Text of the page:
Just because a potential legal dispute involves one or multiple foreign jurisdictions one should not delay enforcement of claims. There are many legal instruments that regulate and in many cases ease the assertion and enforcement of claims across national borders.
A multitude of international treaties and laws exist to regulate the legal relations between nations. Pursuing or enforcing claims must therefore be strategically planned in cases where a legal action may involve foreign jurisdictions – for instance because one of the parties to the dispute resides abroad.
A legal dispute may have an international dimension for a number of different reasons. For instance:
Scenario 1: The owner of an intellectual property right, e.g. a Union Trademark that claims protection in all countries of the European Union, discovers that her trademark is being used illegally both in Germany and in another EU country. As the infringer refuses to voluntarily refrain from using the trademark, she now intends to bring legal action.
Scenario 2: A claim, for example for payment of a purchase price or a claim for damages has already been (legally) established or acknowledged. If the debtor now resides abroad and refuses to voluntarily pay, the question arises on how to enforce the claim.
A plaintiff cannot simply choose any court to pursue a claim. Codes of procedure govern the venue at which claims can be asserted in a given situation. However, in many cases the laws offer certain options that can also have an effect on the extent to which a favorable decision can be enforced.
In principle, the jurisdiction of a court ends at the respective national border. Thus, in Scenario 1, it would seem the trademark owner would have to appeal to a court in each of the EU countries concerned in order to obtain the protection sought. Such course of action is possible, of course, and can be wise, but requires a high degree of initial expense and effort. Alternatively, the trademark owner could also turn to one of the so-called European Union trademark courts. These are specially designated domestic courts whose judicial powers, by way of exception, extend beyond national borders. A German court can thus, under certain circumstances, for instance issue an injunction that applies to several countries or even to the entire European Union. It can also rule upon ancillary claims, e.g. damages. In view of the (relative) speed of German courts, particularly with regard to injunction proceedings, in certain circumstances legal protection can therefore be efficiently attained for the entire EU with just one legal action.
Such plaintiff-friendly concentration of legal authority can also be found in other statutory provisions. In this respect, before filing a suit, it is extremely important to understand exactly
Even if a claim has already been established, e.g. by way of a court decision, this unfortunately does not mean that the debtor will voluntarily pay. When the debtor is not a national resident, the question then arises how the title obtained can be enforced, as also national law enforcement authorities can only act within their home-countries’ boundaries. If the debtor resides abroad, a claim must therefore be enforced abroad by the competent local authorities in accordance with the rules that apply in the respective country.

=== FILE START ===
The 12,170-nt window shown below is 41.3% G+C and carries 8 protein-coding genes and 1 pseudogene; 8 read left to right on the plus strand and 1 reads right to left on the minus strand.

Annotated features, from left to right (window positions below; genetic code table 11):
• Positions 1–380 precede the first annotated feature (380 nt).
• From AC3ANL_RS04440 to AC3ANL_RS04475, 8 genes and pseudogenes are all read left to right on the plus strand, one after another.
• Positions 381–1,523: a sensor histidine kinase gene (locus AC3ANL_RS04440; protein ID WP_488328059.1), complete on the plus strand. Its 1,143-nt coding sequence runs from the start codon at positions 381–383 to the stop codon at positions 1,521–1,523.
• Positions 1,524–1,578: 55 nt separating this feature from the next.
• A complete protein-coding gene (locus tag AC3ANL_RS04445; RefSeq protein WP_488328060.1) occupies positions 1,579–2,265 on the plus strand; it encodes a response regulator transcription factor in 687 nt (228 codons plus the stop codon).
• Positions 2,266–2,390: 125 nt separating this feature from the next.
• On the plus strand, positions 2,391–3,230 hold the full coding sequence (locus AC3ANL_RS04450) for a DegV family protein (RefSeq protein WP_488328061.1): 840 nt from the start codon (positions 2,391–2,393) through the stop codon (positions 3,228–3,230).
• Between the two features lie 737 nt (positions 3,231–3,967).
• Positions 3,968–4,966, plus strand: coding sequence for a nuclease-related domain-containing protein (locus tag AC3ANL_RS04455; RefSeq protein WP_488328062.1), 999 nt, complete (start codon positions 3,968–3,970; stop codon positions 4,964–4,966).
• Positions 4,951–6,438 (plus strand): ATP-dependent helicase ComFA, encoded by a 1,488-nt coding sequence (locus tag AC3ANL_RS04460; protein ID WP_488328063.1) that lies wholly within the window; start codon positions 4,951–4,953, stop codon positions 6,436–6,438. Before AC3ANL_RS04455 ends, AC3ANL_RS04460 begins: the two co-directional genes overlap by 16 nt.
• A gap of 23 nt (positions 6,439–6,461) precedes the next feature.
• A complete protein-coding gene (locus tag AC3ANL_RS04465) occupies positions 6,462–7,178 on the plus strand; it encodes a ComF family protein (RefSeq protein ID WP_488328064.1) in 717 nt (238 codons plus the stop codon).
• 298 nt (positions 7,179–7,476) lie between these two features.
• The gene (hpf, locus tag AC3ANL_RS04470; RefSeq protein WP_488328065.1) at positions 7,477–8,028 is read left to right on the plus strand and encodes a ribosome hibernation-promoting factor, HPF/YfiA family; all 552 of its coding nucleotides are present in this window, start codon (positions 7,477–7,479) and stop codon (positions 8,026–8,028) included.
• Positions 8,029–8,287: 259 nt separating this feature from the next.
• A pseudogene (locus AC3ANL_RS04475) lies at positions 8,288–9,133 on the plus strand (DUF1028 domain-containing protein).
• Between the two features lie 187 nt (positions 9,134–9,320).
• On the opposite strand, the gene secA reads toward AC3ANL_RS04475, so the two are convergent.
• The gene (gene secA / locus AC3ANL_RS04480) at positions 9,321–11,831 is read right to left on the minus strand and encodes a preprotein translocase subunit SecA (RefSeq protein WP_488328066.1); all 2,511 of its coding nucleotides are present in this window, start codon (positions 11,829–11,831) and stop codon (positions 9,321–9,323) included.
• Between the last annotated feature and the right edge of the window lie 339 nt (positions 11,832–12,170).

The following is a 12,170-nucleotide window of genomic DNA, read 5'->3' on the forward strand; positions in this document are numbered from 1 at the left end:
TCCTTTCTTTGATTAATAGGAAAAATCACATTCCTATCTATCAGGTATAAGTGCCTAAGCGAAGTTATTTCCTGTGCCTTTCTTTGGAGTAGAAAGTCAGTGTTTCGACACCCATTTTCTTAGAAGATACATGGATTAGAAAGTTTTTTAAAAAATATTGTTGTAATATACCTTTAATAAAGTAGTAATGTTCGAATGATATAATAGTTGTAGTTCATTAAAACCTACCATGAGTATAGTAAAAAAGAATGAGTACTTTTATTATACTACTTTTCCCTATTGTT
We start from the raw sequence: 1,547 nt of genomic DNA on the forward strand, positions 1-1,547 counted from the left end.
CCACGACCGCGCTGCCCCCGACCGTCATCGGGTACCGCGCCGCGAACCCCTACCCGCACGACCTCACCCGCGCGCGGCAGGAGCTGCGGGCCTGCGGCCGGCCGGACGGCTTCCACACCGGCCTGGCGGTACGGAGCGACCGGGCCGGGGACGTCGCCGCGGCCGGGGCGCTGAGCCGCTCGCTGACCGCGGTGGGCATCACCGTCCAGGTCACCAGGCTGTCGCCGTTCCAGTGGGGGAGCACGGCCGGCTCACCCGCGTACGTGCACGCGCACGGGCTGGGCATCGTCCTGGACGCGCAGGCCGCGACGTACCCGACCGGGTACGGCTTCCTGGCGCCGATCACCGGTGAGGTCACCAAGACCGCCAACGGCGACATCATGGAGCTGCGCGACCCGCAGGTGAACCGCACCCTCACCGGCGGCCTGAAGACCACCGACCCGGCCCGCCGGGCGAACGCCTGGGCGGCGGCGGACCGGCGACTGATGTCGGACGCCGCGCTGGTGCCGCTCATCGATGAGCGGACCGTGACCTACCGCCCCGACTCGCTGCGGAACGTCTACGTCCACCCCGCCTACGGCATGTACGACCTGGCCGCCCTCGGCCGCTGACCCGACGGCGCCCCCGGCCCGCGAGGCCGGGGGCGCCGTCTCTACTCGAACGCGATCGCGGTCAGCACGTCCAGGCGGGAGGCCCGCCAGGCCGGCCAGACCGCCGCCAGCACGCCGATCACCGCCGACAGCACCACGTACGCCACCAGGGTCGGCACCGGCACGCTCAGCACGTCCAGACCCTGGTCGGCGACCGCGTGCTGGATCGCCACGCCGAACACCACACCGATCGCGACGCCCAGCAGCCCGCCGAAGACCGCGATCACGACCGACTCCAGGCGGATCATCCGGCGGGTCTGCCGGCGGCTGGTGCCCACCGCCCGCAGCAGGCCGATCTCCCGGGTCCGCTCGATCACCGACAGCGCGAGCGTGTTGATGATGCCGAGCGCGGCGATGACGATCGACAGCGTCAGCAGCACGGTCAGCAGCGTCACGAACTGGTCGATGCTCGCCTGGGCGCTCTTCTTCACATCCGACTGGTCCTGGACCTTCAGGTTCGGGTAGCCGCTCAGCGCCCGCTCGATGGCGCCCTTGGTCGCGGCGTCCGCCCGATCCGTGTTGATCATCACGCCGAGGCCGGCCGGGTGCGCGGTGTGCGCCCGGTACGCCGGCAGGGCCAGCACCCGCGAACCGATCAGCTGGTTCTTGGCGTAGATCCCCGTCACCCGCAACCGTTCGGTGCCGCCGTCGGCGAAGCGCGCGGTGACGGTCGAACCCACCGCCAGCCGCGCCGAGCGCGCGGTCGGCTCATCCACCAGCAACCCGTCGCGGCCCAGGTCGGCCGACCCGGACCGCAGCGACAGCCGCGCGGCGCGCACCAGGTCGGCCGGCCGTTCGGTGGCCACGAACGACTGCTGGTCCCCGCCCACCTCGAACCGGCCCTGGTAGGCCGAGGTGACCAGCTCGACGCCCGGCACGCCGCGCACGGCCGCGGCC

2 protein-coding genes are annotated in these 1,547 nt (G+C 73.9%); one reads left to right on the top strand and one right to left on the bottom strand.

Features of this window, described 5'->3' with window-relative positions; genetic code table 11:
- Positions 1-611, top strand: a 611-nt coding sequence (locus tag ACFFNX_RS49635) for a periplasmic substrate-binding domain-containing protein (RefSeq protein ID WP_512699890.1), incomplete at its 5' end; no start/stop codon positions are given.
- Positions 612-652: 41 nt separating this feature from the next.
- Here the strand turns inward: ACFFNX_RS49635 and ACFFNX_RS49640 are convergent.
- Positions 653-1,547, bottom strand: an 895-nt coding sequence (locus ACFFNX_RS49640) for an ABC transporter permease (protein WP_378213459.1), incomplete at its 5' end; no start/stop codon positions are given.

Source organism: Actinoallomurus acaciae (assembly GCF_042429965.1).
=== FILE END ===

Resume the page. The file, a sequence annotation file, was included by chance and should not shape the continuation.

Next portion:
Even if law enforcement abroad requires additional effort and is thus more expensive than law enforcement at home, there are legal instruments that can simplify the process. In the European Union, for example, various types of judicial decisions are automatically recognized by all member states as legally binding, irrespective of the issuing court’s place of residence. In these cases it is thus no longer necessary to consider whether or not a decision adopted for instance in Germany would also have been adopted in Italy in terms of its content. The Italian authorities enforce such ruling in the very same way as they would enforce a ruling of an Italian court. Enforcement measures abroad in this context thus merely require some formal and organizational effort, but can be easily planned and monitored.
Also with regard to non-EU countries, there are treaties to ensure that judicial decisions can be enforced cross-border (e.g. the so-called Hague Conventions and bilateral treaties). As opposed to proceedings within the EU, these procedures are more complicated, however, as they require involvement of additional domestic authorities, such as courts and/or administrative bodies. Since judicial or administrative proceedings cannot be managed as easily, generally one should expect a lengthier, i.e. more time-consuming process before the actual enforcement actions can be initiated. Details will very much depend on the type of administrative assistance required or requested as well as the countries involved in each specific case, of course. Legal relations with the US, for example, are well-established, and many common procedures such as service of process and procedures on the taking of evidence can be implemented almost as fast as in inner-European legal relations. Thorough advance research and planning pays out where other legal systems are concerned, to avoid unnecessary loss of time due to the failure to meet formal requirements, for example.Save as PDF
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